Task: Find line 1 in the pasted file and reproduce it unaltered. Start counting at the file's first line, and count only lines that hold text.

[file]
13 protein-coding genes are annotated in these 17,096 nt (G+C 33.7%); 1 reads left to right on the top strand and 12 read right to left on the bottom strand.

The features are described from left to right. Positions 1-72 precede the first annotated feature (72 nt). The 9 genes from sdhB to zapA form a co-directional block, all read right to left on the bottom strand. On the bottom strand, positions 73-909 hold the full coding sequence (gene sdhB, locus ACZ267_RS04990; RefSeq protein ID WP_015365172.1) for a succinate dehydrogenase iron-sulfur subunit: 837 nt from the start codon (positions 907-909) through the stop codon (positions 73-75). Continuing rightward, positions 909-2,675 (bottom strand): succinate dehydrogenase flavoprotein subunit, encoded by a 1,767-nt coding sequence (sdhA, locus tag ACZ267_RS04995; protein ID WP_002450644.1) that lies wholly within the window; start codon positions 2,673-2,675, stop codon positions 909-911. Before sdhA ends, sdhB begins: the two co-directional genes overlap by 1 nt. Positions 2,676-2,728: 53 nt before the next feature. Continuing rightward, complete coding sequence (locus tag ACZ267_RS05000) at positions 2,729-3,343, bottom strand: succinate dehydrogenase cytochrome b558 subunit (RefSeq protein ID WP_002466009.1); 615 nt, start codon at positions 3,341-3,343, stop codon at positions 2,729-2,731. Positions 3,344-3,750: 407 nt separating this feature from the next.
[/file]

13 protein-coding genes are annotated in these 17,096 nt (G+C 33.7%); 1 reads left to right on the top strand and 12 read right to left on the bottom strand.